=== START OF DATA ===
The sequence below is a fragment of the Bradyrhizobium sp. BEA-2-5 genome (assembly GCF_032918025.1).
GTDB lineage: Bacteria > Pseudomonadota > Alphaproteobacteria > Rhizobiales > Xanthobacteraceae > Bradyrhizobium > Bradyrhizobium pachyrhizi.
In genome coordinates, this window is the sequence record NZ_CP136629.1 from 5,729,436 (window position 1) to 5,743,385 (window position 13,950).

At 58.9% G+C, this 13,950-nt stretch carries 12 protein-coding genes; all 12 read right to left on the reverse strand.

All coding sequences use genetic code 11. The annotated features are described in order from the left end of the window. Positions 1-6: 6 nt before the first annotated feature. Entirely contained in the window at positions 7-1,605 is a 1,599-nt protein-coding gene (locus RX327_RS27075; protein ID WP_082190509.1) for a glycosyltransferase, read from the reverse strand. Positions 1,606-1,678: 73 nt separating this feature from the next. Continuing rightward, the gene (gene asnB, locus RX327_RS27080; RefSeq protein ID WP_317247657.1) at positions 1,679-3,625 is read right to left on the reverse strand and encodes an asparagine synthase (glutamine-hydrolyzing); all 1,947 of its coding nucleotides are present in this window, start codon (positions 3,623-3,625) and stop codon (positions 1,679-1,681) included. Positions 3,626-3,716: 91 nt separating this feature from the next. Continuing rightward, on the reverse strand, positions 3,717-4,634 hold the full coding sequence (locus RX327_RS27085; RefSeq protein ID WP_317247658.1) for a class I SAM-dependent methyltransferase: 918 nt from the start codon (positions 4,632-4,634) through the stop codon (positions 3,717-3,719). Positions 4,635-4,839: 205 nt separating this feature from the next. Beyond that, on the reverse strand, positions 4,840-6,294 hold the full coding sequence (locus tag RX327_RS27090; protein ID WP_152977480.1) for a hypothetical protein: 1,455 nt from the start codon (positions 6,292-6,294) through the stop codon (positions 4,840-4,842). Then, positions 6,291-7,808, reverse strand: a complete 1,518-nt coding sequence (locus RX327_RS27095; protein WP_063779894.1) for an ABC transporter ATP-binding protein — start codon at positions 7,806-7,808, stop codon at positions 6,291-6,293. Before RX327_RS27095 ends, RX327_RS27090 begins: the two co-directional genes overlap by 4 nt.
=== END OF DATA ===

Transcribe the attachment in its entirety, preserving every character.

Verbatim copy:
The sequence below is a fragment of the Bradyrhizobium sp. BEA-2-5 genome (assembly GCF_032918025.1).
GTDB lineage: Bacteria > Pseudomonadota > Alphaproteobacteria > Rhizobiales > Xanthobacteraceae > Bradyrhizobium > Bradyrhizobium pachyrhizi.
In genome coordinates, this window is the sequence record NZ_CP136629.1 from 5,729,436 (window position 1) to 5,743,385 (window position 13,950).

At 58.9% G+C, this 13,950-nt stretch carries 12 protein-coding genes; all 12 read right to left on the reverse strand.

All coding sequences use genetic code 11. The annotated features are described in order from the left end of the window. Positions 1-6: 6 nt before the first annotated feature. Entirely contained in the window at positions 7-1,605 is a 1,599-nt protein-coding gene (locus RX327_RS27075; protein ID WP_082190509.1) for a glycosyltransferase, read from the reverse strand. Positions 1,606-1,678: 73 nt separating this feature from the next. Continuing rightward, the gene (gene asnB, locus RX327_RS27080; RefSeq protein ID WP_317247657.1) at positions 1,679-3,625 is read right to left on the reverse strand and encodes an asparagine synthase (glutamine-hydrolyzing); all 1,947 of its coding nucleotides are present in this window, start codon (positions 3,623-3,625) and stop codon (positions 1,679-1,681) included. Positions 3,626-3,716: 91 nt separating this feature from the next. Continuing rightward, on the reverse strand, positions 3,717-4,634 hold the full coding sequence (locus RX327_RS27085; RefSeq protein ID WP_317247658.1) for a class I SAM-dependent methyltransferase: 918 nt from the start codon (positions 4,632-4,634) through the stop codon (positions 3,717-3,719). Positions 4,635-4,839: 205 nt separating this feature from the next. Beyond that, on the reverse strand, positions 4,840-6,294 hold the full coding sequence (locus tag RX327_RS27090; protein ID WP_152977480.1) for a hypothetical protein: 1,455 nt from the start codon (positions 6,292-6,294) through the stop codon (positions 4,840-4,842). Then, positions 6,291-7,808, reverse strand: a complete 1,518-nt coding sequence (locus RX327_RS27095; protein WP_063779894.1) for an ABC transporter ATP-binding protein — start codon at positions 7,806-7,808, stop codon at positions 6,291-6,293. Before RX327_RS27095 ends, RX327_RS27090 begins: the two co-directional genes overlap by 4 nt.